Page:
A popular quote by photojournalist Ted Grant goes, "When you photograph people in color, you photograph their clothes. But when you photograph people in black and white, you photograph their souls!" Indeed, the lack of vibrant color forces the viewer to see beyond what is on plain view and recognize the atmosphere surrounding a photograph. In this post, we've handpicked black and white shots taken in various situations and exhibit different moods.
I have to admit that I’ve never liked using flash in public places. In some situations it can be distracting. Like concerts, for example. Can you imagine a live music show where people decide all of a sudden to use it at the same time?
Having a respectable career photographing social, political and economical matters, Philip Wolmuth is capable of starting a dialogue with the public via his thought-provoking photographs.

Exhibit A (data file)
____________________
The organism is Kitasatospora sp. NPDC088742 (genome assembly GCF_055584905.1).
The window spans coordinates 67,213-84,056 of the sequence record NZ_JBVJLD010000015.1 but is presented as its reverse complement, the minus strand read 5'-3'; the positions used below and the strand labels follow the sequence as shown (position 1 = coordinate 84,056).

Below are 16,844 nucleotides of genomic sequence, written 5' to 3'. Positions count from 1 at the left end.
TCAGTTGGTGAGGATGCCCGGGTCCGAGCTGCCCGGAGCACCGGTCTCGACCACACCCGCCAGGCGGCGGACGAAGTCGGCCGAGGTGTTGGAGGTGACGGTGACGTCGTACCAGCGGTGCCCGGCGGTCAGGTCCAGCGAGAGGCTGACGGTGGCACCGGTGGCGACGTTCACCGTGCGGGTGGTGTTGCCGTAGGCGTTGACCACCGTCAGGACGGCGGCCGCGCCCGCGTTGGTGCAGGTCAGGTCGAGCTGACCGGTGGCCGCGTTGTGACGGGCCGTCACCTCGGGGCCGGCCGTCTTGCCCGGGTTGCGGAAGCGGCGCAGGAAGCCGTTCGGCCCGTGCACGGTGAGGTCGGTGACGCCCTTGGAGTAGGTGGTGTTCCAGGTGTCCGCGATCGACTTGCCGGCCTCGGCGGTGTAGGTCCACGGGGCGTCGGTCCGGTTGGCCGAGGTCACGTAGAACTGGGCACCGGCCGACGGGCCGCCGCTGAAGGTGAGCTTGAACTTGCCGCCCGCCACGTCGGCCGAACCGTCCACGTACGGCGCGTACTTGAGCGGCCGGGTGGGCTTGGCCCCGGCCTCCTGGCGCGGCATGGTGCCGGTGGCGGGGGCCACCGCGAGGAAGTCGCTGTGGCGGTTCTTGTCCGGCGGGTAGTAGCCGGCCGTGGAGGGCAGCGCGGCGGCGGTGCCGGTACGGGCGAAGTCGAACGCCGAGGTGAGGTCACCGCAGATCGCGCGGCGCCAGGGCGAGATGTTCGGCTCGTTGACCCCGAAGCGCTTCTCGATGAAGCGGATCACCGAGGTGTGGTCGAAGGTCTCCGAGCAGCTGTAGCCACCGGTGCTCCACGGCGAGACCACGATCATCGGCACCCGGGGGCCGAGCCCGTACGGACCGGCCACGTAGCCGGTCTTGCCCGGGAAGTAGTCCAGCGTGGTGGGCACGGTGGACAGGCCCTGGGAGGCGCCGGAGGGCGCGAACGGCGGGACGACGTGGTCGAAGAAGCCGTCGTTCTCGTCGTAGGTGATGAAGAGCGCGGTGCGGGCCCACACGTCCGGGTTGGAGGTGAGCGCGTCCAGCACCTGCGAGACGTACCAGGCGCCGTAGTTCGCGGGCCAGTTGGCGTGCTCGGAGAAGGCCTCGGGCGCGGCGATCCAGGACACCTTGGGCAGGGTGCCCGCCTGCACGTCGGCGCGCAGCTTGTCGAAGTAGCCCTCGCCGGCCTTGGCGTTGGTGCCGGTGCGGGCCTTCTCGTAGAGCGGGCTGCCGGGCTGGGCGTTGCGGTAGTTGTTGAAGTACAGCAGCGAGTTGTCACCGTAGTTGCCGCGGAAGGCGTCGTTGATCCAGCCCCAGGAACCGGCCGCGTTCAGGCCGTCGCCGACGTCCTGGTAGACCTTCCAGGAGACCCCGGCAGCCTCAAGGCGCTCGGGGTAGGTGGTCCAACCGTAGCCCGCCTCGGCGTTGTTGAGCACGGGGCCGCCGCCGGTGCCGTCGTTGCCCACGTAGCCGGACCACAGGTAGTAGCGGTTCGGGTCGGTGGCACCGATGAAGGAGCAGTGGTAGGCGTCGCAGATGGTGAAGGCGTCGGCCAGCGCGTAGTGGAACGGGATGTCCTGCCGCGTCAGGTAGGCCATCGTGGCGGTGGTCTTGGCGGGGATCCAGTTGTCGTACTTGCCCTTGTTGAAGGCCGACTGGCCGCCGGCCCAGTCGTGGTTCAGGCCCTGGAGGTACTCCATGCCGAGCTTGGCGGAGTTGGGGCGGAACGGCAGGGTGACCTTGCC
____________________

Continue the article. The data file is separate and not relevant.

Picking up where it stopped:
Going through the collective of images on his latest work, it seems impossible not to be instantly affected by the rawness of the emotions captured within the images. The passion, the anger, the commotion, the rebellion, the fervor, the shouting, the devotion; his work is inebriating. It's as if the images are screaming at you and, for a short while, you are transported to the Speakers' Corner without actually setting foot on that location.
Fueled by wanderlust, a sense of wonder, and curiosity, lomographers have been through all corners of the world to explore and capture on film everything it has to offer. Lomographers have arguably seen it all—and by all we mean not just the beautiful vistas, but also those places that only the brave ones venture into. Here are but a few of them.
Photography is not only an act of documentation or communication, it is also a way of seeing the world. The camera opens our eyes and lets us see what lies behind the obvious, and we start looking at things as potential subjects of a photograph. Every leak of light unveils secrets that talented photographers turn into a piece of art. Li Hui is one of those gifted artists. We talked to her about her work and her sensitive photographs that picture a wonderful vulnerability.